On the eve of a potentially embarrassing hearing with New York financial regulators, Standard Chartered settled the charges of illicitly processing transactions with Iran, paying a US$340m penalty and agreeing to new money-laundering risk controls and greater supervision by the state agency. Although the bank’s shares rose on news of the settlement, they have yet to recover all of the ground lost during in the week since the charges caught the bank, investors and even federal regulators by surprise.
The agreement also raises new questions. StanChart’s initial response to the allegations was defiance, rejecting the “portrayal of facts” by the regulator and claiming that only US$14m in transactions fell foul of the rules on Iranian sanctions, well below the US$250bn in illicit transactions claimed in the regulator’s allegations. However, in the context of previous money-laundering settlements, the penalty looks a downright bargain. In June, ING paid nearly twice as much, US$619m, to settle alleged violations on transactions worth US$1.6bn, less than 1% of the transactions StanChart is accused of hiding from regulators.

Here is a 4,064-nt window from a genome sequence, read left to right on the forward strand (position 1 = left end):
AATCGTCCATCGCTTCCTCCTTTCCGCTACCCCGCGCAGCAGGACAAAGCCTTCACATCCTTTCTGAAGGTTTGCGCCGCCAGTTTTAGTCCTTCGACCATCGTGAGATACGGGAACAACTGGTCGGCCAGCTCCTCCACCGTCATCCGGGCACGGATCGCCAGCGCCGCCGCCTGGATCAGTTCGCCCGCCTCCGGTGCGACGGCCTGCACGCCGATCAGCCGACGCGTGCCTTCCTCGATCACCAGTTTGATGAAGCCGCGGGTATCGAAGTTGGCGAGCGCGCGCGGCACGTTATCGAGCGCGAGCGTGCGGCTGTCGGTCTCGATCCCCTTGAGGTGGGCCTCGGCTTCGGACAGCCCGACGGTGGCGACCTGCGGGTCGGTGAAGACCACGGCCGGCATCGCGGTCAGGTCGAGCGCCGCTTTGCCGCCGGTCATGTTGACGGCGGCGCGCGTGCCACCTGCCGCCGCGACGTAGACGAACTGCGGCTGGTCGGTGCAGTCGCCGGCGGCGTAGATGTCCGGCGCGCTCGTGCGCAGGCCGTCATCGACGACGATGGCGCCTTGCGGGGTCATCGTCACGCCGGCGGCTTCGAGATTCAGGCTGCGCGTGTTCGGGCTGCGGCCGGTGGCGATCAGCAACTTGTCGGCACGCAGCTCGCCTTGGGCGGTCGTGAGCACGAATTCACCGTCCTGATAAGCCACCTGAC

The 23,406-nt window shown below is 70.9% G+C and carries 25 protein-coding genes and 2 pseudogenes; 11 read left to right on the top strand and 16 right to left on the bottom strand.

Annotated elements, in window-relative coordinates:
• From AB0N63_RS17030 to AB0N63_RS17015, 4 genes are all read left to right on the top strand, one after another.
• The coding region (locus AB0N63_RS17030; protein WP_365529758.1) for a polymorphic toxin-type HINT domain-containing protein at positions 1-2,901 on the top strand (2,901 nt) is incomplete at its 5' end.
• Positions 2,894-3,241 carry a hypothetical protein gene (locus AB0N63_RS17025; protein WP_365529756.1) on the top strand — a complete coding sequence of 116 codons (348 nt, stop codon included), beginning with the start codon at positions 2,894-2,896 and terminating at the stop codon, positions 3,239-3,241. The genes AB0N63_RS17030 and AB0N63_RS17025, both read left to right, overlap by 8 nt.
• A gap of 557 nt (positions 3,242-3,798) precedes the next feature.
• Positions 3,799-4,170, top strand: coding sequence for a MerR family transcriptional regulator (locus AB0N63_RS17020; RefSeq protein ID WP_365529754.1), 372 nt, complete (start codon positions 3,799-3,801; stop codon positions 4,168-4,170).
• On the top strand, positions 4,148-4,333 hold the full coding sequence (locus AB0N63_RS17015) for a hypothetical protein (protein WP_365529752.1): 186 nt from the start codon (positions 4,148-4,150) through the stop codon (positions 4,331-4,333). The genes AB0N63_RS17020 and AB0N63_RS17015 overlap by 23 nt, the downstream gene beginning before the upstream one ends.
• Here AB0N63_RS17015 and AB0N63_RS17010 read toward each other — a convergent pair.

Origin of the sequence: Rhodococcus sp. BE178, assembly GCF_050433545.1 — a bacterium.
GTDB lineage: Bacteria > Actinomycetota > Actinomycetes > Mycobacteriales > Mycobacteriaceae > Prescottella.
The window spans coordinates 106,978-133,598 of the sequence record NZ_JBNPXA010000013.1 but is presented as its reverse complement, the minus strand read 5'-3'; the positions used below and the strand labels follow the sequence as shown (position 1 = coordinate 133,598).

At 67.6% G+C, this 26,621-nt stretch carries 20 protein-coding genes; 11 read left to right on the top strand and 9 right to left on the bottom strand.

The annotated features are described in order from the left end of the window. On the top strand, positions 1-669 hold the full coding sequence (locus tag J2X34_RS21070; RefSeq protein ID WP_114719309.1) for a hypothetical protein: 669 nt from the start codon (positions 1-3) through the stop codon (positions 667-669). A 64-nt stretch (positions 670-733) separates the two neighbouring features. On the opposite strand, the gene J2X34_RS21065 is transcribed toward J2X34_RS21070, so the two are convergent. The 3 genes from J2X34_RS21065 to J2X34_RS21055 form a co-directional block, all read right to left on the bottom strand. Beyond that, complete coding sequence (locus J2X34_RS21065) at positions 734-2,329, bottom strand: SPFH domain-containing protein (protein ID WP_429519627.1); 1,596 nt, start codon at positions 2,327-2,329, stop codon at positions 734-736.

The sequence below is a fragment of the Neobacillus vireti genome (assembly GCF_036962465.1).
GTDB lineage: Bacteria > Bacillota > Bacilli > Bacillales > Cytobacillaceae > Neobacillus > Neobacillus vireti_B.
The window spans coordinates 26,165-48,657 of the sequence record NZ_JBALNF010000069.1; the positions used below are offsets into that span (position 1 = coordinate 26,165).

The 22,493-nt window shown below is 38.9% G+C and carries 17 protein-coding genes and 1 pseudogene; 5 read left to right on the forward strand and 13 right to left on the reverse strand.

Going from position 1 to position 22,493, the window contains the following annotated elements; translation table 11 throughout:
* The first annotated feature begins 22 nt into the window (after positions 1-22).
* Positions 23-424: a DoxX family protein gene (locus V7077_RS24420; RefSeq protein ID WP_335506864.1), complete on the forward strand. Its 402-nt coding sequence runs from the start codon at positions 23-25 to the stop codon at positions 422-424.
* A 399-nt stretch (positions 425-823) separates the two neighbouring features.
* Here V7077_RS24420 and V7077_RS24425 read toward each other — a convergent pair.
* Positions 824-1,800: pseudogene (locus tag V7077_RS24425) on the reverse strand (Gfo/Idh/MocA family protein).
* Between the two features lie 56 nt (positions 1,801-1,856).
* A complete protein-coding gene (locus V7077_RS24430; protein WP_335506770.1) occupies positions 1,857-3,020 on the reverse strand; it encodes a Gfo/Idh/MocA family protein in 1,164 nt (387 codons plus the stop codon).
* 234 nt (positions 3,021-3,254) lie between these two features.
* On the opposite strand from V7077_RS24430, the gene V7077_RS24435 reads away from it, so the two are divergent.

With US federal regulators still investigating sanctions compliance at StanChart, more fines will likely follow. In 2009, Lloyds TSB settled money-laundering allegations with the US Department of Justice and State of New York for US$350m in January, followed by another US$217m to the US Treasury in December.
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